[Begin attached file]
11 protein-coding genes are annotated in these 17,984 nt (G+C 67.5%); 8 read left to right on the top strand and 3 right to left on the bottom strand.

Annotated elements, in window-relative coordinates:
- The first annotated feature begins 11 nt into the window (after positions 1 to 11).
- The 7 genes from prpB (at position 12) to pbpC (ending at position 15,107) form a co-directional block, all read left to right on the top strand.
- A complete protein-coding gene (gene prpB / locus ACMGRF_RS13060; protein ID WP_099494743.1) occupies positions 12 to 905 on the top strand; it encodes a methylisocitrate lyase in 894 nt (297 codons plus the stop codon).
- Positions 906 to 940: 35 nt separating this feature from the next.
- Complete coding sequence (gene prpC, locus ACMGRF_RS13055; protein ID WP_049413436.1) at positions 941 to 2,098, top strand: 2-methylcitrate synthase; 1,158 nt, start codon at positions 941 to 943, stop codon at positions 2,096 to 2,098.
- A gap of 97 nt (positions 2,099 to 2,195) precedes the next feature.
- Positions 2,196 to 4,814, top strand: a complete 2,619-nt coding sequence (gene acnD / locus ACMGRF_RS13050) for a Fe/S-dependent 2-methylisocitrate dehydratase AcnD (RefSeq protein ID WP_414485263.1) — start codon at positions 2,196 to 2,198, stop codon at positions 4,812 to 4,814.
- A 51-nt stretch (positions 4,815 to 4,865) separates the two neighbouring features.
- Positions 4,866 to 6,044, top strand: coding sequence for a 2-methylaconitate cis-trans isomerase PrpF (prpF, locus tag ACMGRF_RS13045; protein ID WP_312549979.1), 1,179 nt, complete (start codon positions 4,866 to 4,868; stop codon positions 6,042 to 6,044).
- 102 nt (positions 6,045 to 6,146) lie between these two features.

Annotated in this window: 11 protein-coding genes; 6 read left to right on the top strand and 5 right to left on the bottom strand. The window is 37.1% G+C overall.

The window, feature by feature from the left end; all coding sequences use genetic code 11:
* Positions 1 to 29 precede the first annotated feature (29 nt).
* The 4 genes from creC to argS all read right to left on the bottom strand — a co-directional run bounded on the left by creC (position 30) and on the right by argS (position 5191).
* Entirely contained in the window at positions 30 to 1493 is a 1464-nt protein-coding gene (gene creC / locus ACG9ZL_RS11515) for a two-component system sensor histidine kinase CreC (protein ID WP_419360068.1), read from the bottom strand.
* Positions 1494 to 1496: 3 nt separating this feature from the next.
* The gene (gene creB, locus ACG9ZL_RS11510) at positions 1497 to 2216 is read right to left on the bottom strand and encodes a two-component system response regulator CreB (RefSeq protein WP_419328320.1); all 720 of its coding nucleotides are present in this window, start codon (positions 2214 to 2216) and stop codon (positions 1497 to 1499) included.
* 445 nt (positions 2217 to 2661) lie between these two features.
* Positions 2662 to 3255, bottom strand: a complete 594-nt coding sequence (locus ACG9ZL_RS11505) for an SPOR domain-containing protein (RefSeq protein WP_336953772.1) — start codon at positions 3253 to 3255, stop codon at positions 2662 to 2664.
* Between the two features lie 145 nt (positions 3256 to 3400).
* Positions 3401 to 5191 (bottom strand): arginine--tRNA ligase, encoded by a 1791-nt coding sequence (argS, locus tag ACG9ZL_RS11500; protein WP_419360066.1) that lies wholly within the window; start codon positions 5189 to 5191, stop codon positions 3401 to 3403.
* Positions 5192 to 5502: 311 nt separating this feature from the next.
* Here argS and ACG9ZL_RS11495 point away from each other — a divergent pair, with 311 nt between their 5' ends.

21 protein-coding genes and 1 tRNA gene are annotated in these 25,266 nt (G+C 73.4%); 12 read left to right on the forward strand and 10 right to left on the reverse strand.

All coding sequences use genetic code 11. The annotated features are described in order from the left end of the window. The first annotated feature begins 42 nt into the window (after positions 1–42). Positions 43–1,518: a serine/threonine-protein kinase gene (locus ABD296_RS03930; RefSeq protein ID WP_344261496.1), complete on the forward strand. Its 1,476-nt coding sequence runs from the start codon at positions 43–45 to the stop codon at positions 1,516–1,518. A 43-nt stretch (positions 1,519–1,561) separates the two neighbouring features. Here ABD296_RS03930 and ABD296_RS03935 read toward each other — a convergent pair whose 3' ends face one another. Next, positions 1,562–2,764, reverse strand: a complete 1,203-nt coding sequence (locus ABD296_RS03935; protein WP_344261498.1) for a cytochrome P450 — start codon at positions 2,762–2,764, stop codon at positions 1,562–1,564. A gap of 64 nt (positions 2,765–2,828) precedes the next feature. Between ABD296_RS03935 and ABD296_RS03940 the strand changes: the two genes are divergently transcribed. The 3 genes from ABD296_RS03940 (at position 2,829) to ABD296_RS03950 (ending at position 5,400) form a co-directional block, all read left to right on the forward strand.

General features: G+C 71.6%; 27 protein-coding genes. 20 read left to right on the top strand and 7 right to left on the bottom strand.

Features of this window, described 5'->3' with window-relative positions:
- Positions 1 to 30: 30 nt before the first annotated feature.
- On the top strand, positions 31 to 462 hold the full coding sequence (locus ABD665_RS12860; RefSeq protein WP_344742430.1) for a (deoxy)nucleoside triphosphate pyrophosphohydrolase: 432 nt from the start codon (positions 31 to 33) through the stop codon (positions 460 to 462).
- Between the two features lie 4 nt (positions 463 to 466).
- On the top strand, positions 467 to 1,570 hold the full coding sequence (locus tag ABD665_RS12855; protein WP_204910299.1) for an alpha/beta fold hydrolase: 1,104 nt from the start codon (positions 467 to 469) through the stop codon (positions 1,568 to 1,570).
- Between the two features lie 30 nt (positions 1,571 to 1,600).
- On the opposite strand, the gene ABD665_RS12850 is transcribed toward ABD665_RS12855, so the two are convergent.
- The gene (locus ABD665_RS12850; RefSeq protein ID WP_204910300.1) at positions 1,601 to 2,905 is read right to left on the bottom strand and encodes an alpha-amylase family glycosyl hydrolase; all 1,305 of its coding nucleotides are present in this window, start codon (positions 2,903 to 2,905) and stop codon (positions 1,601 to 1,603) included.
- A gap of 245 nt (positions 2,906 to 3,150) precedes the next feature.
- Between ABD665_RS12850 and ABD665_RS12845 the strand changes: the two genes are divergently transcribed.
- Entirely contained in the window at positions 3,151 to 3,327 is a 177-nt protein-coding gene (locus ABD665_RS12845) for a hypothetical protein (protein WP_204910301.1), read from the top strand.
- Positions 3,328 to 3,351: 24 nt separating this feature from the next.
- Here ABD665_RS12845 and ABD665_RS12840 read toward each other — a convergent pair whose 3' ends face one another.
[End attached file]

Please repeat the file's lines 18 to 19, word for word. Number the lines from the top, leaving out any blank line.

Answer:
* Positions 1494 to 1496: 3 nt separating this feature from the next.
* The gene (gene creB, locus ACG9ZL_RS11510) at positions 1497 to 2216 is read right to left on the bottom strand and encodes a two-component system response regulator CreB (RefSeq protein WP_419328320.1); all 720 of its coding nucleotides are present in this window, start codon (positions 2214 to 2216) and stop codon (positions 1497 to 1499) included.